The Play Room

After reading Simplicity Parenting (a few thoughts on it here) I went through M's play room (she calls it her downstairs living room) and purged about half her toys. It still looked cluttered, but I reorganized the layout and found a place for everything.  I've tried to teach her how to clean up her toys but those who know me know I have no business teaching anyone anything about cleaning.

Simply getting everything in its place took so long we both ended up frustrated and irritable. Throughout the process M would find a toy she hadn't played with in a while and understandably want to play with it. The first few times I gently asked her to get back on task, then I finally resorted to the ol' standby threat, "Mabel, if you can't take care of your toys we're going to give them to someone who can." I had a box in my hand to really drive the point home.

With that motivation she picked everything up, threw it all in the box threat and asked me who would get the toys and where we were going to take them. She didn't see it as a threat so much as an opportunity to share. Lesson learned.

Since then we've been tidying a little bit every day but the room generally looks like the toy monster vomited a rainbow of plastic all over the floor.

Yesterday I gave it a thorough took a solid 8 hours.  Since it's clean, I took a few quick camera phone pics. I'm not one to miss the rare opportunity to brag about a clean room.

My system? I applied what I know about how Mabel plays:
  • she's more likely to play with her toys when she can see them; 
  • she won't dig through a giant toy box to get out one toy, she likes to peruse the buffet before deciding what looks fun;
  • she simply won't make a choice (i.e. she'll ask to watch TV) if given too many options;
  • she's much more imaginative if she has a place to park her rump and/or move around without obstacles; 
  • given a task she can do herself (e.g. hanging a jacket, putting away shoes) she rises to the challenge; it's a simple way to build her self-confidence and she loves knowing she can do something "by mine own self".

Going through the room, I made a small pile of toys to get rid of. Then I whittled the selection of books, puzzles, and art supplies to about half. Those went into a closet to use as back stock. I bought a few more baskets to organize the cubbies.  I like the clean look of those bins made fit these kinds of shelves and hide the clutter, but picked low-walled baskets so M can easily see what's inside. in loose themes like "things with wheels". At some point in the near future I'll add pictogram labels to each. I  moved a table in from another room, making a corner for crafting. Above the table are some cute little clips for an easily changeable display of her artwork. Just inside the doorway to the room are lots of hooks at her height for hats, necklaces and jackets. Below the hooks to the left is a sizable basket for shoes and slippers. Below the hooks to the right is a picnic basket sturdy enough she can stand on it and play with her nature shelf.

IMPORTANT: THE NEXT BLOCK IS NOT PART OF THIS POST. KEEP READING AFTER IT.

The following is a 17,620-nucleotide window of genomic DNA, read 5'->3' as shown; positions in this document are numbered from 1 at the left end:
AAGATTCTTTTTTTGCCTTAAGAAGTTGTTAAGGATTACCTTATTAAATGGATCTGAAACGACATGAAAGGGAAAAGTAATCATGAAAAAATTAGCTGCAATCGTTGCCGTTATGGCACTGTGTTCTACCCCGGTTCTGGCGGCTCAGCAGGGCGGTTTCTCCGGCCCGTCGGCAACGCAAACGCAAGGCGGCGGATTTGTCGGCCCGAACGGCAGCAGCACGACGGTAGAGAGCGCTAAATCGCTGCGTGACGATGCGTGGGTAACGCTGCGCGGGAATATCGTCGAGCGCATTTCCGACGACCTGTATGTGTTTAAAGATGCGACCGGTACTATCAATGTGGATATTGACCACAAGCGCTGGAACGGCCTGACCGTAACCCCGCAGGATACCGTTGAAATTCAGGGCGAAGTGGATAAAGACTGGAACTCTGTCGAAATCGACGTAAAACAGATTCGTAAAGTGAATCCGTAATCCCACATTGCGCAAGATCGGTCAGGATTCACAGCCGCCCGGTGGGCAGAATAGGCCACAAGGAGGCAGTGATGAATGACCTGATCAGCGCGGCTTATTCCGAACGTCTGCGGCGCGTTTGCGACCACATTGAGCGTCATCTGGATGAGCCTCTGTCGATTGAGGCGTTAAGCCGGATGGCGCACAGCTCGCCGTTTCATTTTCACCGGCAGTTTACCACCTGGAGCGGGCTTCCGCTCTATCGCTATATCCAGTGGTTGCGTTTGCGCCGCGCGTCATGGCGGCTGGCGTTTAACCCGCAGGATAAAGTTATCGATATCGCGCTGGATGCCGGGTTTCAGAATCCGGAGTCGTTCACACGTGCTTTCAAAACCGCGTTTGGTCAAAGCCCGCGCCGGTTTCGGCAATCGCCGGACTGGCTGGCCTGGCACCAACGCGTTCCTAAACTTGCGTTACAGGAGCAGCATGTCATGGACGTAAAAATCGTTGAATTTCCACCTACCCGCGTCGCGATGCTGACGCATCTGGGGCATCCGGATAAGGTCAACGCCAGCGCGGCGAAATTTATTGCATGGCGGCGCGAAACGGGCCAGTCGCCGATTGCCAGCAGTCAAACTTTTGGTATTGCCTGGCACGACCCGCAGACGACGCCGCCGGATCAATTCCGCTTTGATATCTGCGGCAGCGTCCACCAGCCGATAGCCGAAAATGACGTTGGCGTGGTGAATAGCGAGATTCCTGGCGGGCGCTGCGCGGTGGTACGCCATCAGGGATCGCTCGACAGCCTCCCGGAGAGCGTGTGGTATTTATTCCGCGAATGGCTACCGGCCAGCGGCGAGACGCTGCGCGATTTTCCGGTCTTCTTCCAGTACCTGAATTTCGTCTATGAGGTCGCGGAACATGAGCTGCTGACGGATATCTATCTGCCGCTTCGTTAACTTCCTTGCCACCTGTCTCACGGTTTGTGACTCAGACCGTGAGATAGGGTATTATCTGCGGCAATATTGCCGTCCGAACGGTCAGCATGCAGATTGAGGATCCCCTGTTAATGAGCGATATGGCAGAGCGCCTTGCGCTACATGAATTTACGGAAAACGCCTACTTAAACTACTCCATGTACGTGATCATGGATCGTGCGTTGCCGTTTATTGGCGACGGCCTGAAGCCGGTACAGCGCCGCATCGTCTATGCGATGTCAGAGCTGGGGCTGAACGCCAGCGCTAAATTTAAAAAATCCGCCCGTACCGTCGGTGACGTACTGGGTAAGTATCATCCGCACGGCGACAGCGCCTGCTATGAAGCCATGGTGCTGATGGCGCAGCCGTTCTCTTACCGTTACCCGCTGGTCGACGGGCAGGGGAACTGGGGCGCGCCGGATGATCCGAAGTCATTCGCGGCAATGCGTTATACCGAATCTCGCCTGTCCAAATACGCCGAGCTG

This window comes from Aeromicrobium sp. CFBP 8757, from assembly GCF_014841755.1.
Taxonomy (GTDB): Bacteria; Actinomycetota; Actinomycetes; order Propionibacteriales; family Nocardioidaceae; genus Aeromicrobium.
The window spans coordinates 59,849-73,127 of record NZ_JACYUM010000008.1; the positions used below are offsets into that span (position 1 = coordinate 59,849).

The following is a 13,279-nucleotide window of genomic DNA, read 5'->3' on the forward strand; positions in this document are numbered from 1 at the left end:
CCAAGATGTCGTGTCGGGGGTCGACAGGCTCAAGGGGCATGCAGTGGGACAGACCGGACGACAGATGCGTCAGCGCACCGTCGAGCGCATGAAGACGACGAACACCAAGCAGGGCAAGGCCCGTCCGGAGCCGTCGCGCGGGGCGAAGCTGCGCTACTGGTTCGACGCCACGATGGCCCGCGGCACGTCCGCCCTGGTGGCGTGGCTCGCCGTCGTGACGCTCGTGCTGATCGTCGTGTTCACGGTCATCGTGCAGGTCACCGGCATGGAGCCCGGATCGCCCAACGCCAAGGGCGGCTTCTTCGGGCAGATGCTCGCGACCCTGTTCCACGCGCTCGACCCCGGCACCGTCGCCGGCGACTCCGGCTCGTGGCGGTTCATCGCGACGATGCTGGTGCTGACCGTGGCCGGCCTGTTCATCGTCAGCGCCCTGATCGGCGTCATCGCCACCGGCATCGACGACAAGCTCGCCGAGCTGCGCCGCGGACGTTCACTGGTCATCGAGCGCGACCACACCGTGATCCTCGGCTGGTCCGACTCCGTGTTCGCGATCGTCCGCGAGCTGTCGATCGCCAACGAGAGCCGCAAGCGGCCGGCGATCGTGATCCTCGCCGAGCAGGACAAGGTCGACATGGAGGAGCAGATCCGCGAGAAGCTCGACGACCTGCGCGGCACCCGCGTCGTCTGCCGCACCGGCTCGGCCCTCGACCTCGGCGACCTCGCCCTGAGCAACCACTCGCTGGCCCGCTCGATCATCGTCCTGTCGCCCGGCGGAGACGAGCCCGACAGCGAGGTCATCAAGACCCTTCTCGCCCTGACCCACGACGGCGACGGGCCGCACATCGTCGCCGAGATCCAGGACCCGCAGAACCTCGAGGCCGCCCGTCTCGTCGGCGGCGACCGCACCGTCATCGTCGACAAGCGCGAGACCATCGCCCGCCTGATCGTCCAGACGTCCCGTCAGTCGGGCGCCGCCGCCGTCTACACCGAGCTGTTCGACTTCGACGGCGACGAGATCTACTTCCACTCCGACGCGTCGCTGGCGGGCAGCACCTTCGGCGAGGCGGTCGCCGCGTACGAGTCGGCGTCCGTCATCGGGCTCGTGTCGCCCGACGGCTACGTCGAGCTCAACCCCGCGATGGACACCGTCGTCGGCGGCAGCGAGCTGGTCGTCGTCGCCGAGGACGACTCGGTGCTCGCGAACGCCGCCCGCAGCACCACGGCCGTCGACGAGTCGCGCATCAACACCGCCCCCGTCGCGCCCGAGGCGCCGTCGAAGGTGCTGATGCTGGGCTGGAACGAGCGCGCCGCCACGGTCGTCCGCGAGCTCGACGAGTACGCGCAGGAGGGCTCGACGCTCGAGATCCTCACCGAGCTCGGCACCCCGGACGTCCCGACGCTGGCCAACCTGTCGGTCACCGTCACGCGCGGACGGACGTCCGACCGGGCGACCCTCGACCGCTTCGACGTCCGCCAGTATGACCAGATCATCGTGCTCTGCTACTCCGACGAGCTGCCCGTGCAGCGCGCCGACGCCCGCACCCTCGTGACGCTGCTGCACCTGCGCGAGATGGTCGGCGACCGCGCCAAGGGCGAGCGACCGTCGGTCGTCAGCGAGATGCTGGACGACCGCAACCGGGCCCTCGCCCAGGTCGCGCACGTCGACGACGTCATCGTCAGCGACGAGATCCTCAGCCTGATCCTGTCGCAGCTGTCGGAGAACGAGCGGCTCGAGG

What's nature shelf? They're common to both Montessori and Waldorf philosophies. Generally it's an area dedicated to all the fascinating finds from the great outdoors. I took a wooden box some flash cards came in and made one (errr...asked Charlie to make one) for M. She loves collecting natural objects, examining them, and showing them off when other kids come over. This little area provides the perfect spot for that.

It's back to being a play room meant for play. At least for now.

Company is coming!
Hooray! I love having people over, but this time it meant the end of an
era of finely honed excuses allowing me to keep making messes and not cleaning up after myself. So here is the reality of being out of town every weekend for a month.
But Sloane, if you're reading this, it looks much better now.
And Mary, if you're reading this, I'm finally ready for a studio visit!

I think I had the equivalent weight in scrap paper of a 4 year old tree. It's off to the recycling center today, since I tore myself away from the "but I'll use that one day" philosophy.
Let's all make a collective "phew" and celebrate the weight lifted off my shoulders by doing a big purge, shall we??

Just when the heat made everything so much harder, someone came in with a dumptruck load of ghosts to drop on my shoulders.
I'm strong enough to handle it, but my heart still aches from the strain a little.

I'm ready for a swim, where the water supports me for a little while and I can cool off from the heat.

In a fit of purging last month, I put the old coffee table out by the street with a "free" sign on it. It was rescued by a woman in her 20s or so. I saw her get out of a car and sit on it until a more suitably sized vehicle came back to get her and the table.I replaced it with a West Elm bench with black webbing straps for the seat, suitable but not quite rigid enough for beverages to rest safely. (See image above, bottom left square: oak and black bench.)
The search for a "new" coffee table was semi-frustrating and involved hitting all the chain furniture stores, which were plentiful here in the furniture state. Nothing popped out as worth $300 + dollars. I searched Craigslist and eBay until I finally found this antique walnut table:It suits my tastes quite well, but I'm still kicking myself for passing up the danish modern coffee table at the local thrift store that was $50 more than I had at the time; the table was really a bargain at $50.
Today I went to Velocity Art and Design to check out these super cute melamine plates (not to buy, just to ogle)and stumbled upon my knight in shining armor. It is, I'm sure, too rich for my blood, but I love it so much I'm going to write I [heart'] Scrapile on my hand and never wash it. Thank goodness the link to it is acting up!